Gypsum man facing charges in multiple counties, including Garfield, for fraudulent checks totaling $728K

Jesse Flores allegedly wrote the bad checks to steal cars, trucks, trailers, ATVs and snowmobiles from their owners

Jesse Robert Flores, 20, appeared in Eagle County Court Tuesday after turning himself in for an arrest warrant alleging that he wrote a fraudulent check for $30,000 to steal a used Jeep Wrangler from its owner.

Jesse Robert Flores, 20, of Gypsum, turned himself in early Tuesday morning for an arrest warrant in Eagle County alleging he wrote a fraudulent $30,000 check to steal a vehicle from its owner. While he has yet to be formally charged in the Eagle County case, authorities allege that Flores has written numerous fraudulent checks, totaling $728,000, in recent months to steal vehicles from their owners in Eagle, Summit, Routt, Mesa, Chaffee, Grand and Garfield counties.

In brief comments made to the court, Flores appeared to characterize the matter as “a civil misunderstanding” between himself and the seller of the vehicle. But prosecutors allege that Flores has written numerous fraudulent checks over the past few months to steal vehicles from their owners in Eagle, Summit, Routt, Mesa, Chaffee, Grand and Garfield counties.

While the arrest warrant was issued for one fraudulent check and one vehicle theft alleged in Eagle County, similar allegations of fraudulent checks and vehicle thefts by Flores’ have been piling up so quickly in various jurisdictions that police and prosecutors have had a challenging time keeping up with all of them, and are still investigating potential cases against Flores, said Heidi McCollum, assistant district attorney for Colorado’s 5th Judicial District.

Flores now has open criminal cases in Mesa, Routt, Chaffee, Summit and Eagle counties, with additional investigations occurring in Eagle, Grand and Garfield counties, McCollum said.

Flores appeared in Eagle County Court via a video feed from the Eagle County Detention Facility for an advisement of rights and bond hearing. Flores is not yet formally charged in the Eagle County case.

“It’s like reading the same report repeatedly in all these cases,” McCollum said of the fraudulent check and vehicle theft cases against Flores.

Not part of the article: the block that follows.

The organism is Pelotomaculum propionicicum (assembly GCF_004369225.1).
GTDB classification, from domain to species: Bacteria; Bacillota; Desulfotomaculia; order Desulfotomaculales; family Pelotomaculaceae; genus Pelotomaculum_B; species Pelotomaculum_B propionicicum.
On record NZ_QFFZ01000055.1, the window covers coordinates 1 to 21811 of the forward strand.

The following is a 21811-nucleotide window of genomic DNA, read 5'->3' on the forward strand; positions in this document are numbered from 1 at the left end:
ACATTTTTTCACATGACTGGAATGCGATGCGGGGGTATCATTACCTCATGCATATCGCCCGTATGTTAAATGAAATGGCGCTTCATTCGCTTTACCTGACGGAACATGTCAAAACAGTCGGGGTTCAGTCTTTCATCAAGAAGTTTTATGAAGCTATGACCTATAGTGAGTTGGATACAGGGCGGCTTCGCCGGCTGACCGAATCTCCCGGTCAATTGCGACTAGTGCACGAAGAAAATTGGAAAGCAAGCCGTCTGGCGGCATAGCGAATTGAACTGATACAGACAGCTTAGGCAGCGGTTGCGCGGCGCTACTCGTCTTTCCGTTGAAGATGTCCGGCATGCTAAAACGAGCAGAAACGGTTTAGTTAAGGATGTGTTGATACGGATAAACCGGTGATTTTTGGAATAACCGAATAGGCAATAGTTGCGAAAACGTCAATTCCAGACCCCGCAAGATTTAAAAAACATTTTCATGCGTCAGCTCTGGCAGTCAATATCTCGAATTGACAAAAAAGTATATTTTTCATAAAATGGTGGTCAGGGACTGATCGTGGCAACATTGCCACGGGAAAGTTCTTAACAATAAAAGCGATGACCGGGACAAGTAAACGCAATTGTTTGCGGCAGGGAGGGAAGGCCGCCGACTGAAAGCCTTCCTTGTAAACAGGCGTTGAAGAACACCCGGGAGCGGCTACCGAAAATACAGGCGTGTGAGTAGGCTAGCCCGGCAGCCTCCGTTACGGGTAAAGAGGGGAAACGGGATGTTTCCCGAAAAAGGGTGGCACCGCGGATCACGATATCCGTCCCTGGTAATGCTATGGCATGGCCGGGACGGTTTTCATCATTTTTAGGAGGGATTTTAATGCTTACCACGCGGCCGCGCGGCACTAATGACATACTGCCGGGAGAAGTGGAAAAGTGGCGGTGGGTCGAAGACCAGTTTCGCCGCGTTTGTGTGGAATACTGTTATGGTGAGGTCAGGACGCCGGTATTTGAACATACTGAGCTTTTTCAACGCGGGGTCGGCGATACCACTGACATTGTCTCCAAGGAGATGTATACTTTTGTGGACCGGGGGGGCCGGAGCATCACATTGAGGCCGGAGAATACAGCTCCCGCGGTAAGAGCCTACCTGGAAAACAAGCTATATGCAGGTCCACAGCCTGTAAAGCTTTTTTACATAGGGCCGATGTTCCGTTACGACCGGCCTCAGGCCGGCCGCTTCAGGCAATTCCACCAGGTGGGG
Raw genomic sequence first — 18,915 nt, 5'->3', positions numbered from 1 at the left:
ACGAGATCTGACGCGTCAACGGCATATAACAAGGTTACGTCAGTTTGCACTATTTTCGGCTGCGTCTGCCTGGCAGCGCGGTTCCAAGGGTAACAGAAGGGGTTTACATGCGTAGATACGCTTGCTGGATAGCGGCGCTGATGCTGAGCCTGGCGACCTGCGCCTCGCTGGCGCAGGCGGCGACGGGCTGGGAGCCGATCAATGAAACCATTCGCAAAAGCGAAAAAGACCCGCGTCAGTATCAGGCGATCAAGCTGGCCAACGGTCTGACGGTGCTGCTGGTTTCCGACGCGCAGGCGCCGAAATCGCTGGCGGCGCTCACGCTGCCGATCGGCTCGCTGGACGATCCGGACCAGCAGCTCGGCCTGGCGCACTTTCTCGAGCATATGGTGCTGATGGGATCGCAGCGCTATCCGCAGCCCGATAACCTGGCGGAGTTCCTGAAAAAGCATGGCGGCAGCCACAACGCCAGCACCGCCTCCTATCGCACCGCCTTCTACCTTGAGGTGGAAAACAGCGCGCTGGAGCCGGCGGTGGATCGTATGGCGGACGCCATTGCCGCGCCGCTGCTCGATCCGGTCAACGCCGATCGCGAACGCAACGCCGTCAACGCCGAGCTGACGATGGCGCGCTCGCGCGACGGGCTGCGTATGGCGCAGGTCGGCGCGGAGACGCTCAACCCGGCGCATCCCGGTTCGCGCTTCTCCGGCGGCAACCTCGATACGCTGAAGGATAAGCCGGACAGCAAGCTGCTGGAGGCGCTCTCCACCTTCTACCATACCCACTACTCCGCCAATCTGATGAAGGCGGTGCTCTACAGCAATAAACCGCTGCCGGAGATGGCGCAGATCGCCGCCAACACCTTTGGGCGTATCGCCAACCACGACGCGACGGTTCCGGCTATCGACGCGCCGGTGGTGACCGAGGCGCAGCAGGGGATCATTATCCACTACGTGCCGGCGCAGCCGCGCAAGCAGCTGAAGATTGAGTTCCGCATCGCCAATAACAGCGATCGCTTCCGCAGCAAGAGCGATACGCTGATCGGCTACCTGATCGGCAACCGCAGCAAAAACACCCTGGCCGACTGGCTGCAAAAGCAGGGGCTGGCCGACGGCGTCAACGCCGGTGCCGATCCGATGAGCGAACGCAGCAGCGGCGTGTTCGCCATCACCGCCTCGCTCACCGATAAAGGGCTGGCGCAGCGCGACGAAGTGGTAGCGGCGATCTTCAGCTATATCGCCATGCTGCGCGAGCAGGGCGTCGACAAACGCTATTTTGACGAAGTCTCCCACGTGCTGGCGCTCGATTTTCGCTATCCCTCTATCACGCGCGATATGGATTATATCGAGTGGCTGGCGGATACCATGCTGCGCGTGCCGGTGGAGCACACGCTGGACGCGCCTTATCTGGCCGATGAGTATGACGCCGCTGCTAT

According to prosecutors, Flores allegedly wrote fraudulent checks to buy cars, trucks, ATVs, snowmobiles and trailers, using the vehicles for as long as he could as he could string along their sellers. He would later return the vehicles, some of them with damage, as law enforcement got involved.

In the various cases and investigations, fraudulent checks allegedly written by Flores in recent months so far total $728,000, with another $50,000 in damages reported to the vehicles, McCollum said.

Flores did all this while out on bond in a Mesa County case from August, where he is charged with motor vehicle theft and fraud by check, McCollum told the court.

According to an affidavit filed for Flores’ arrest warrant in Eagle County, sheriff’s deputies on Oct. 28 recovered approximately 13 vehicles, all-terrain vehicles and utility trailers from two storage facilities that were both associated with Flores. All of the vehicles had either been reported as stolen by Flores, or were associated with fraudulent checks he had written to purchase them, according to the affidavit.

McCollum outlined a lengthy list of allegations pending in various counties against Flores in court Tuesday, requesting a $500,000 bond in his Eagle County case.

In Chaffee County, McCollum said Flores allegedly wrote $35,500 in fraudulent checks to steal motor vehicles. He allegedly wrote another $48,155 in fraudulent checks in Summit County, as well as $33,000 in fraudulent checks in Routt County.

Other criminal cases against Flores are based in Rifle, for fraudulent checks totaling $12,432, and in Grand County, for fraudulent checks totaling $91,182 and for vehicle damages totaling $28,470, McCollum said.

The largest case police and prosecutors have found so far is in Glenwood Springs, McCollum said, where Flores allegedly wrote over $290,000 in fraudulent checks to several car dealerships, with one vehicle returned with $2,500 in damages.

Additional cases involving Flores are being investigated by the Eagle County Sheriff’s Office, the Eagle Police Department, and the Vail Police Department, as well as in Grand and Garfield counties, according to McCollum.

Judge Rachel J. Olguin-Fresquez set a $30,000 cash bond for Flores’ Eagle County case and said if he is able to post the bond, he is ordered not to purchase, trade, or in any way exchange any motor vehicle.

The district attorney’s office has until Dec. 22 to file formal criminal charges against Flores in the Eagle County case. He is due back in Eagle County Court on Dec. 28.

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